The Dornoch Firth Golf Pass has a number of preferred accommodation partners and we're delighted to introduce them to you.
Enjoy a round during the Scottish Open at Castle Stuart
Why not enjoy some North Highlands golf when you attend this year's Scottish Open at Castle Stuart. The Dornoch Firth Golf pa...
Dornoch Firth Golf Pass Raises its Game for 2011
Since its launch 8 months ago the Dornoch Firth Golf Pass partnership have sold one hundred and sixty passes, generating reve...
College golf team tops league
THE UHI Golf Team, made up students studying the BA (Hons) Golf Management degree at North Highland College in Dornoch, are c...
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The Dornoch Firth Golf Courses represent all that’s wonderful about Scottish Links Golf design. Brora and Golspie were design by James Braid, Tom Morris was responsible for Tain and Dornoch is the home of Donald Ross
Braid was born in Fife and played golf from an early age, working as a clubmaker before turning professional in 1896.
He won The Open Championship five times.
In 1912, Braid retired from tournament golf and became a club professional at Walton Heath.
He was involved in golf course design, and is sometimes regarded as the "inventor" of the dogleg.
As well as his role in the development of both Brora and Golspie, among his designs are both the "King's" and the "Queen's" at Gleneagles, and the remodelling of Open Championship venue, Carnoustie as well.
Old Tom Morris was born in St Andrews in 1821 and played a role in designing courses across the British Isles.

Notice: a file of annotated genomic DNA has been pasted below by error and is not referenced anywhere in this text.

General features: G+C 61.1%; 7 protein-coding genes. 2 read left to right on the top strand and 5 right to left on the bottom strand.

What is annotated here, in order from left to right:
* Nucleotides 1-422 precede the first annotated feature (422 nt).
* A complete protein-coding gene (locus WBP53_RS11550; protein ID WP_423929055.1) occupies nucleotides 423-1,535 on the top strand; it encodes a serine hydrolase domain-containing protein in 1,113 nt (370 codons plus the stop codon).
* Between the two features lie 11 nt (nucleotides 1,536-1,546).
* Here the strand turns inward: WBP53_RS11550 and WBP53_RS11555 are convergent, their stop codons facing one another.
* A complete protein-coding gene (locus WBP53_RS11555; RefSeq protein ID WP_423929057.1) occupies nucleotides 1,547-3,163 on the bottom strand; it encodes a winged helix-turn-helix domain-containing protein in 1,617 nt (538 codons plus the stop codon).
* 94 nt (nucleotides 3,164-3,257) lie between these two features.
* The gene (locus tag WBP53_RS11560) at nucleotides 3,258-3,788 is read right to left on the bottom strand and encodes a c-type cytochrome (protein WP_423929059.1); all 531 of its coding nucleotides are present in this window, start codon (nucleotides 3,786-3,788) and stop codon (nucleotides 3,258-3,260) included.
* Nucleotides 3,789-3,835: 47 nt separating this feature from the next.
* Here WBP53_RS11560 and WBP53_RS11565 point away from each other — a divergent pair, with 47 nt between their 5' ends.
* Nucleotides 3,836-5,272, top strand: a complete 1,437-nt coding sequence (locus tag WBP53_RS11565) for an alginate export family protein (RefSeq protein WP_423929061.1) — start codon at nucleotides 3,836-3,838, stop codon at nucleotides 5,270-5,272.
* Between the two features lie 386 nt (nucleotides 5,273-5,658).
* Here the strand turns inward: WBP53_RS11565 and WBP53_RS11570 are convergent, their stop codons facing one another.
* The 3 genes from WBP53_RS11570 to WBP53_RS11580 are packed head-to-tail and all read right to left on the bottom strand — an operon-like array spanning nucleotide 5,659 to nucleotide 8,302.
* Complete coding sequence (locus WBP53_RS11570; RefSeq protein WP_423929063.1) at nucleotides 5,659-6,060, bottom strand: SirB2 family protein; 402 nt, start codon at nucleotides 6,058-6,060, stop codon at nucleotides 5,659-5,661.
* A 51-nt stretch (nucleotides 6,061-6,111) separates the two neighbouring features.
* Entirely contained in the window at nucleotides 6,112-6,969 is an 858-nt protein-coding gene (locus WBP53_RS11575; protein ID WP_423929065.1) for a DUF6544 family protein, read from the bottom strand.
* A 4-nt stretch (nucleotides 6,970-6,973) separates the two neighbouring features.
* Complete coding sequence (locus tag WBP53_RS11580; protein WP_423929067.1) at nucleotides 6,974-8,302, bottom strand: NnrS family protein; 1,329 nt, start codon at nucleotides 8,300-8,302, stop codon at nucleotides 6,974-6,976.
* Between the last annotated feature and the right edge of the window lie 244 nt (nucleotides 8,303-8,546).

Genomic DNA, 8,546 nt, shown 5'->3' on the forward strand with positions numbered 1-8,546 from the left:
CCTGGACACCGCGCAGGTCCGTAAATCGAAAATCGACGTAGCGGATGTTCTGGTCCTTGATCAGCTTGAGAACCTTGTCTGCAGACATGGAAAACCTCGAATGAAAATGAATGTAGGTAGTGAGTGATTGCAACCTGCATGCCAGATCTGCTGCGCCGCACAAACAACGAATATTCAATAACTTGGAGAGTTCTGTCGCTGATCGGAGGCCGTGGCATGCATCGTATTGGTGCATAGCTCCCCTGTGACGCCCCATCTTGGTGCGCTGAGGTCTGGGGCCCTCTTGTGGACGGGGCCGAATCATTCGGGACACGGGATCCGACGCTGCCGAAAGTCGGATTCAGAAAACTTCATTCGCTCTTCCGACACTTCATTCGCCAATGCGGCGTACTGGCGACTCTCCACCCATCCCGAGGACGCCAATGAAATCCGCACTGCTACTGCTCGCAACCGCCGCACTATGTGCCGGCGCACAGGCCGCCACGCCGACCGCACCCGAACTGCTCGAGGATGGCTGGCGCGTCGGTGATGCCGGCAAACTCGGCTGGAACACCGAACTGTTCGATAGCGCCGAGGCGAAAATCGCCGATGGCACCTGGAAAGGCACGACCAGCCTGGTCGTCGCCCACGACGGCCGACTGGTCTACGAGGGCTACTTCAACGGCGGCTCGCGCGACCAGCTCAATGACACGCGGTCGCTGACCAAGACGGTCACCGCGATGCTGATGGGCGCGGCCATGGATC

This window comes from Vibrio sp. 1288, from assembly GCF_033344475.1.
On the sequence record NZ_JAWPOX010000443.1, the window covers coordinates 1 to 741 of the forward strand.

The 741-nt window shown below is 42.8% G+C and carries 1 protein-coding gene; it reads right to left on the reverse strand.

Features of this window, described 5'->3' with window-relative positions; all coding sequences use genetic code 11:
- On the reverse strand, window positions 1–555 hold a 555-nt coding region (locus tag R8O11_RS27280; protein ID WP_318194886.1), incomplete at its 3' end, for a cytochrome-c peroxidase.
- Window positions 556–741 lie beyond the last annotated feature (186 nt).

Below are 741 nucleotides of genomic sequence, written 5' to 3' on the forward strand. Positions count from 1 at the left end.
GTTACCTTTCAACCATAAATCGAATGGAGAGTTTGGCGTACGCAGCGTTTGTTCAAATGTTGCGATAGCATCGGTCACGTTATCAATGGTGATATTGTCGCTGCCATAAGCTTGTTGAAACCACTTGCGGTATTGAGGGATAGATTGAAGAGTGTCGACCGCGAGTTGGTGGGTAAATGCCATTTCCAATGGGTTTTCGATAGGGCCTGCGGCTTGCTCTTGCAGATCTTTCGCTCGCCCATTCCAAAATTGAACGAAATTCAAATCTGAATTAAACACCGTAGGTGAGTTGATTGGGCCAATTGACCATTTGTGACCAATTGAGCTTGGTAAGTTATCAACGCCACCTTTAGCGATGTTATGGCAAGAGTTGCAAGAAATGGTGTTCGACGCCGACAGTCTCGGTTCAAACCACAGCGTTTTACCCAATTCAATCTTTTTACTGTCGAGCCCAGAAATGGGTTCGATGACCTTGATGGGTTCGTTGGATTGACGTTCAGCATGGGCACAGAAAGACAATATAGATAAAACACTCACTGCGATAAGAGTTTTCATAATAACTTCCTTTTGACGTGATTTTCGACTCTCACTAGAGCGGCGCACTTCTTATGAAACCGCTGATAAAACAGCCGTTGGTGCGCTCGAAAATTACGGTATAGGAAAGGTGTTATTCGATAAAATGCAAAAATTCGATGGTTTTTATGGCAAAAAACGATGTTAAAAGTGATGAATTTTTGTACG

He began by assisting at Carnoustie in 1842 and his subsequent work included Prestwick, Muirfield, the Jubilee Course at St Andrews and Tain on the Dornoch Firth
Morris introduced the concept of top-dressing greens with sand and he was the first to use a push mower to cut greens and standardised the length of a golf course to 18 holes.
He was also influential in the launch of The Open Championship 150 years ago this year in 1860, and struck the very first shot in that event at Prestwick and remained active until his death in his home town aged 86.
By the time he died in 1948, Scotsman Donald Ross left behind a legacy of 413 courses, including Pinehurst No. 2 in North Carolina and the site of the 1996 U.S. Open, Oakland Hills outside Detroit. Ross was born in 1872 in Dornoch.
As a young man he took up "the keeping of the green." After a year of apprenticeship at St. Andrews under the tutelage of 4-time British Open champion "Old" Tom Morris, he returned to his native Dornoch and became adept not only at maintaining the grounds but also as a player and club maker.
Perhaps Ross's most famous designs are Pinehurst No. 2, Aronimink Golf Club, Seminole Golf Club, Oak Hill and Oakland Hills.
Golf watchers would have recently seen Graeme McDowall triumph on Ross's Seminole in the 2010 US Open.